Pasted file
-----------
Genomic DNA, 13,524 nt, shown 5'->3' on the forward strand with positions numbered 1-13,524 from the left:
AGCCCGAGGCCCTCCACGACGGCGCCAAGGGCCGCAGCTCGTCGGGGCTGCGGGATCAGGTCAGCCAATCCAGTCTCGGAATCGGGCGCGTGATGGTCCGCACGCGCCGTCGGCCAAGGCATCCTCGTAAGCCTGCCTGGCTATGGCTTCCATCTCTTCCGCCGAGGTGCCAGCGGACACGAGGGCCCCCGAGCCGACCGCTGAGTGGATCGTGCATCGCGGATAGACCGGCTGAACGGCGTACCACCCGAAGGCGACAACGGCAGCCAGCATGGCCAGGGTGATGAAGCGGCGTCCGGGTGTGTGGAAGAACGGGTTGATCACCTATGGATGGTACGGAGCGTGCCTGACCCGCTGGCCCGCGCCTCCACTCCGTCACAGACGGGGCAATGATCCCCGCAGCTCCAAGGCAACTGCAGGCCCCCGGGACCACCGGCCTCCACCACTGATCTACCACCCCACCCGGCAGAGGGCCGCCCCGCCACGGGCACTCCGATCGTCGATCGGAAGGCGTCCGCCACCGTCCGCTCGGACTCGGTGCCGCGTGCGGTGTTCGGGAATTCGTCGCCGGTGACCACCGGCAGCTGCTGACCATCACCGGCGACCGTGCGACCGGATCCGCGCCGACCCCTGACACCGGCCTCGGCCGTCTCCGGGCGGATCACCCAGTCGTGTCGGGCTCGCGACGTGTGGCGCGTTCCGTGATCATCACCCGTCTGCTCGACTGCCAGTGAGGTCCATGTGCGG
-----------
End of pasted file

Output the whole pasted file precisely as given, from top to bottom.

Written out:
Genomic DNA, 13,524 nt, shown 5'->3' on the forward strand with positions numbered 1-13,524 from the left:
AGCCCGAGGCCCTCCACGACGGCGCCAAGGGCCGCAGCTCGTCGGGGCTGCGGGATCAGGTCAGCCAATCCAGTCTCGGAATCGGGCGCGTGATGGTCCGCACGCGCCGTCGGCCAAGGCATCCTCGTAAGCCTGCCTGGCTATGGCTTCCATCTCTTCCGCCGAGGTGCCAGCGGACACGAGGGCCCCCGAGCCGACCGCTGAGTGGATCGTGCATCGCGGATAGACCGGCTGAACGGCGTACCACCCGAAGGCGACAACGGCAGCCAGCATGGCCAGGGTGATGAAGCGGCGTCCGGGTGTGTGGAAGAACGGGTTGATCACCTATGGATGGTACGGAGCGTGCCTGACCCGCTGGCCCGCGCCTCCACTCCGTCACAGACGGGGCAATGATCCCCGCAGCTCCAAGGCAACTGCAGGCCCCCGGGACCACCGGCCTCCACCACTGATCTACCACCCCACCCGGCAGAGGGCCGCCCCGCCACGGGCACTCCGATCGTCGATCGGAAGGCGTCCGCCACCGTCCGCTCGGACTCGGTGCCGCGTGCGGTGTTCGGGAATTCGTCGCCGGTGACCACCGGCAGCTGCTGACCATCACCGGCGACCGTGCGACCGGATCCGCGCCGACCCCTGACACCGGCCTCGGCCGTCTCCGGGCGGATCACCCAGTCGTGTCGGGCTCGCGACGTGTGGCGCGTTCCGTGATCATCACCCGTCTGCTCGACTGCCAGTGAGGTCCATGTGCGG